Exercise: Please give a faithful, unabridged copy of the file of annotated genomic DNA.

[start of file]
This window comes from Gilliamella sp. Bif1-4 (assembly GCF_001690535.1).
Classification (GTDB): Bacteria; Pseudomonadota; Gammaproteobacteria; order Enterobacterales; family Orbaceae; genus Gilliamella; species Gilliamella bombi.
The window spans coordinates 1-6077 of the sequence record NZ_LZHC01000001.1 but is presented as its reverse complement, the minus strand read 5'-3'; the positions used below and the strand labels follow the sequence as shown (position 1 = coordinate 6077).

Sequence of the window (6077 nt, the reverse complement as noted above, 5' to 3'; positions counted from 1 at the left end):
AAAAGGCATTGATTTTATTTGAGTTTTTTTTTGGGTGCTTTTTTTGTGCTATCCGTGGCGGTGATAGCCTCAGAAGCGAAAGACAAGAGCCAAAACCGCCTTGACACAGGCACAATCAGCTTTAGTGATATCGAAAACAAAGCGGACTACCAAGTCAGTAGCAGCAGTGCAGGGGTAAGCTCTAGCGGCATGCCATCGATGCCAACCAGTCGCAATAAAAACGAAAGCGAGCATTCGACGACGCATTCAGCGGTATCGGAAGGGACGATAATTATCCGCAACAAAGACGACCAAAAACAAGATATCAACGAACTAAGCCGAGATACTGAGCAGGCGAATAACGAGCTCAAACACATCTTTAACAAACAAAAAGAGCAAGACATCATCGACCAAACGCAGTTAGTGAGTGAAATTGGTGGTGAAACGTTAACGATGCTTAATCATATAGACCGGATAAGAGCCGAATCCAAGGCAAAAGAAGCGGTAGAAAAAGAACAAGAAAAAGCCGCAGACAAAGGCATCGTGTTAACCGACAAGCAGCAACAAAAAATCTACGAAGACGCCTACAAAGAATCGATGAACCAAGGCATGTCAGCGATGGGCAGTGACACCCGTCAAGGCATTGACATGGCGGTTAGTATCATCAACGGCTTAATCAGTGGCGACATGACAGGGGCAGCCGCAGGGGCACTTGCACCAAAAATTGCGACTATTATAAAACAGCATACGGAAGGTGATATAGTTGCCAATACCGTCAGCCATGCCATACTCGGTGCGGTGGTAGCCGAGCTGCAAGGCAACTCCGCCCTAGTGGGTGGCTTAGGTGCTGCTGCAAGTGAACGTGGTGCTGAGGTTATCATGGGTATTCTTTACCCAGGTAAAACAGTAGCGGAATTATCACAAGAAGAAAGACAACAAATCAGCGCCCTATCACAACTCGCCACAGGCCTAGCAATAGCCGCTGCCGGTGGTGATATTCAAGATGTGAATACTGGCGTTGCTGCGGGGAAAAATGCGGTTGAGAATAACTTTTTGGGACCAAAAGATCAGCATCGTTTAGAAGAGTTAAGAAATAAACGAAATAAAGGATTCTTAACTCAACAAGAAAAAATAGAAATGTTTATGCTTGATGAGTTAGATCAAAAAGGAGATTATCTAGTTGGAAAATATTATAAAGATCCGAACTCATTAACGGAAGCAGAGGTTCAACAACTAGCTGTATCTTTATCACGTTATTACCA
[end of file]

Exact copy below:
This window comes from Gilliamella sp. Bif1-4 (assembly GCF_001690535.1).
Classification (GTDB): Bacteria; Pseudomonadota; Gammaproteobacteria; order Enterobacterales; family Orbaceae; genus Gilliamella; species Gilliamella bombi.
The window spans coordinates 1-6077 of the sequence record NZ_LZHC01000001.1 but is presented as its reverse complement, the minus strand read 5'-3'; the positions used below and the strand labels follow the sequence as shown (position 1 = coordinate 6077).

Sequence of the window (6077 nt, the reverse complement as noted above, 5' to 3'; positions counted from 1 at the left end):
AAAAGGCATTGATTTTATTTGAGTTTTTTTTTGGGTGCTTTTTTTGTGCTATCCGTGGCGGTGATAGCCTCAGAAGCGAAAGACAAGAGCCAAAACCGCCTTGACACAGGCACAATCAGCTTTAGTGATATCGAAAACAAAGCGGACTACCAAGTCAGTAGCAGCAGTGCAGGGGTAAGCTCTAGCGGCATGCCATCGATGCCAACCAGTCGCAATAAAAACGAAAGCGAGCATTCGACGACGCATTCAGCGGTATCGGAAGGGACGATAATTATCCGCAACAAAGACGACCAAAAACAAGATATCAACGAACTAAGCCGAGATACTGAGCAGGCGAATAACGAGCTCAAACACATCTTTAACAAACAAAAAGAGCAAGACATCATCGACCAAACGCAGTTAGTGAGTGAAATTGGTGGTGAAACGTTAACGATGCTTAATCATATAGACCGGATAAGAGCCGAATCCAAGGCAAAAGAAGCGGTAGAAAAAGAACAAGAAAAAGCCGCAGACAAAGGCATCGTGTTAACCGACAAGCAGCAACAAAAAATCTACGAAGACGCCTACAAAGAATCGATGAACCAAGGCATGTCAGCGATGGGCAGTGACACCCGTCAAGGCATTGACATGGCGGTTAGTATCATCAACGGCTTAATCAGTGGCGACATGACAGGGGCAGCCGCAGGGGCACTTGCACCAAAAATTGCGACTATTATAAAACAGCATACGGAAGGTGATATAGTTGCCAATACCGTCAGCCATGCCATACTCGGTGCGGTGGTAGCCGAGCTGCAAGGCAACTCCGCCCTAGTGGGTGGCTTAGGTGCTGCTGCAAGTGAACGTGGTGCTGAGGTTATCATGGGTATTCTTTACCCAGGTAAAACAGTAGCGGAATTATCACAAGAAGAAAGACAACAAATCAGCGCCCTATCACAACTCGCCACAGGCCTAGCAATAGCCGCTGCCGGTGGTGATATTCAAGATGTGAATACTGGCGTTGCTGCGGGGAAAAATGCGGTTGAGAATAACTTTTTGGGACCAAAAGATCAGCATCGTTTAGAAGAGTTAAGAAATAAACGAAATAAAGGATTCTTAACTCAACAAGAAAAAATAGAAATGTTTATGCTTGATGAGTTAGATCAAAAAGGAGATTATCTAGTTGGAAAATATTATAAAGATCCGAACTCATTAACGGAAGCAGAGGTTCAACAACTAGCTGTATCTTTATCACGTTATTACCA